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Indian court refuses to lift ban on Catholics’ endogamy

The endogamous Knanaya Catholics in Kerala do not accept marriage outside the community to maintain purity of blood
A photo of Knanaya priests chanting Bar Maryam, an ancient East Syriac chant distinct to Knanaya Christians during a Knanaya wedding in the 1980's

A photo of Knanaya priests chanting Bar Maryam, an ancient East Syriac chant distinct to Knanaya Christians during a Knanaya wedding in the 1980's. (Photo: Wikipedia.org)

Published: March 15, 2023 12:04 PM GMT
Updated: March 16, 2023 03:35 AM GMT

A top court in southern Indian Kerala state has refused to stay a lower court's order, which declared illegal the practice of endogamy among a section of Catholics.

The high court in Kerala, however, agreed to hear an appeal challenging the lower court verdict issued on April 30, 2021.

The appeal was filed by Archbishop Mathew Moolakkatt of Kottayam, which was established for the endogamous Knanaya Catholic community within the Eastern rite Syro-Malabar Church.

Moolakkatt in his plea said the lower court order “would overturn and uproot the practice and customs followed by the Knanaya community for over 17 centuries.”

He was referring to the practice of Catholics in his archdiocese, who would not accept members marrying outside their community to maintain the purity of blood.

The Catholics in the archdiocese, a diocese until 2005, claim to have their origin from a group of Jewish-Christian emigrants from Cana in Southern Mesopotamia that came to the Kerala coast in AD 345.

They claim to be maintaining the purity of their lineage by not accepting those marrying outside their community.

The court's decision, "if enforced, will destroy the ethnic identity of the community, and all those [married outside] who were permitted on their application to join the parishes of their spouses would have to be taken back by causing great discontentment in the community," Moolakkatt said.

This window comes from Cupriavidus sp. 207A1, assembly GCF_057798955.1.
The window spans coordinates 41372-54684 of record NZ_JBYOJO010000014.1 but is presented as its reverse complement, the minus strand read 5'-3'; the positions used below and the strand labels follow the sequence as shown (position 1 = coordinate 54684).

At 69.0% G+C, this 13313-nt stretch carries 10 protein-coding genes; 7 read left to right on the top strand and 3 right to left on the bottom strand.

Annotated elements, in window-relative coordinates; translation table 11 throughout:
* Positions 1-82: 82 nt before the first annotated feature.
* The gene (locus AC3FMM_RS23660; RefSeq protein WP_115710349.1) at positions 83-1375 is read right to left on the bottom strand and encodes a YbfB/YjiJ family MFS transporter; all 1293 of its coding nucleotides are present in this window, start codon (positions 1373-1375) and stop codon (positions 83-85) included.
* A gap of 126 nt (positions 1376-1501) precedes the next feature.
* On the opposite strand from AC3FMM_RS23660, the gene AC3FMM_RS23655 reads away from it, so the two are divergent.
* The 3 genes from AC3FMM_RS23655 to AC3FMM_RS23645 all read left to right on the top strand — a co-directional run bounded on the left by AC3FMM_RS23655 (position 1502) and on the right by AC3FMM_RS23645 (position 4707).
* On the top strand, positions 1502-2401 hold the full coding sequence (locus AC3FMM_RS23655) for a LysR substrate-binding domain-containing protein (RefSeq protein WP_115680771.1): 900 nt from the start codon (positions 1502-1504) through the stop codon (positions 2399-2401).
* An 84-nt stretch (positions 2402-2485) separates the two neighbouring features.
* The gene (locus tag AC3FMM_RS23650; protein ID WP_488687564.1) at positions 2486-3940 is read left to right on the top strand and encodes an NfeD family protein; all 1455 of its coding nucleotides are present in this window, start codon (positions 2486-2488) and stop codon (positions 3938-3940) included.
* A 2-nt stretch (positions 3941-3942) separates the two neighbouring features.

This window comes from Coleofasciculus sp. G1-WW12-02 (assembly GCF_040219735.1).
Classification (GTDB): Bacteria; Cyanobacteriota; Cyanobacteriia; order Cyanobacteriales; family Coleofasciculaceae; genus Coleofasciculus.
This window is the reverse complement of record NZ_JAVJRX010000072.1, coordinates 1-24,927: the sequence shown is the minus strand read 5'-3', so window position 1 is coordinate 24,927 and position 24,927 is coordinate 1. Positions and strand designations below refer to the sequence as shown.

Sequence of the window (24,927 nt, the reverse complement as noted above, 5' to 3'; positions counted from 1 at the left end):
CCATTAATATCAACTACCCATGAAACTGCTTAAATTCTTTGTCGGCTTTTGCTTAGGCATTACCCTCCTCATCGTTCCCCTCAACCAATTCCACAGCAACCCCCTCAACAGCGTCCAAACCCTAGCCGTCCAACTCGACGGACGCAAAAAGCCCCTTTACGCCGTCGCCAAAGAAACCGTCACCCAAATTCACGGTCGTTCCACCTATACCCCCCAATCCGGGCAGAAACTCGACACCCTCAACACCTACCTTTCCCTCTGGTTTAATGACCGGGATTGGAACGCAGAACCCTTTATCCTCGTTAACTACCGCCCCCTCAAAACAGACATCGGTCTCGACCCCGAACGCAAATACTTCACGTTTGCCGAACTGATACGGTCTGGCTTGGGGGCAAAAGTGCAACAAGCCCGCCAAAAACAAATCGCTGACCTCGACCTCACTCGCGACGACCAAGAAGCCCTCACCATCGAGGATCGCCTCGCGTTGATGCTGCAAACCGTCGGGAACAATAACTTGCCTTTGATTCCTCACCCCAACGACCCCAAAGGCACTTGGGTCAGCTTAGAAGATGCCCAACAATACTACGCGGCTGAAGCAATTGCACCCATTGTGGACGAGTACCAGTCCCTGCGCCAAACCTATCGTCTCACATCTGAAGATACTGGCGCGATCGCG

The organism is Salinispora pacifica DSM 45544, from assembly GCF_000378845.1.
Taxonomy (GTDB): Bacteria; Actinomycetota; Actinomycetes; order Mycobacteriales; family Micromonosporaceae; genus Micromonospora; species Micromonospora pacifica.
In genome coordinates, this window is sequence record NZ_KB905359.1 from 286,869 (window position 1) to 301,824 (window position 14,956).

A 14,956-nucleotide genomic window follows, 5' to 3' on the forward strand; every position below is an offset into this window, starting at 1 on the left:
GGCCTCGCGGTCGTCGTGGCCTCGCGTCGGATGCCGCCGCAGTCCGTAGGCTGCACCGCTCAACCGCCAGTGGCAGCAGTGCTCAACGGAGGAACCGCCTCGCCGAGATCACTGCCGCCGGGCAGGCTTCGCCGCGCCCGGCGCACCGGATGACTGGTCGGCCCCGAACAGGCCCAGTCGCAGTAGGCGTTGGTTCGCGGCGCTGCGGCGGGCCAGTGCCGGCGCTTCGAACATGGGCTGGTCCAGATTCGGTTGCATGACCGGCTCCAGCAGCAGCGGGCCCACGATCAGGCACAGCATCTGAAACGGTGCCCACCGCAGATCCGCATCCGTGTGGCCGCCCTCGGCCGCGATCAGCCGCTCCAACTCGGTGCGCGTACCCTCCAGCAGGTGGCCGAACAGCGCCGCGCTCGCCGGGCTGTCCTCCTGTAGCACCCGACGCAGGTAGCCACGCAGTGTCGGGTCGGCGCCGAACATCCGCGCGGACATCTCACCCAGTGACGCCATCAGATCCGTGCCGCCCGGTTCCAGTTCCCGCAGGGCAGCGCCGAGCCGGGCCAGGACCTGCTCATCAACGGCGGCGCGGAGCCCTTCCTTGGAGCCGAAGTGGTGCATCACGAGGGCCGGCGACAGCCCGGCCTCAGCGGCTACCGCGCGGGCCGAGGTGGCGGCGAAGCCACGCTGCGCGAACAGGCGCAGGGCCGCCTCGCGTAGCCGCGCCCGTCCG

If the decree of the lower court was to be enforced, "it will lead to irreparable injuries,” he argued.

Opposing his pleas, the Knanaya Catholic Reforms Committee said that “the cruel blood purity” argument has dismissed thousands of community members from the archdiocese and denied them  Sacraments.

“Thousands of women and children are the victims of it [blood purity practice] and live like second-class citizens without dignity and liberty as guaranteed in the Indian constitution," the committee stated.

Many middle-aged persons remain unmarried in the community due to a lack of brides and the fear of expulsion from the archdiocese if they marry outside it.

In its order, the lower court has restrained the archdiocese from “terminating the membership of any member for marrying a Catholic from any other diocese.”

The court also made it mandatory to “provide equal rights and facilities for the Sacrament of Marriage to those members who wish to marry Catholics from any other diocese.”

The committee said the lower court order had given the dismissed members the hope that they could at least be able to have their bodies buried alongside their ancestors.

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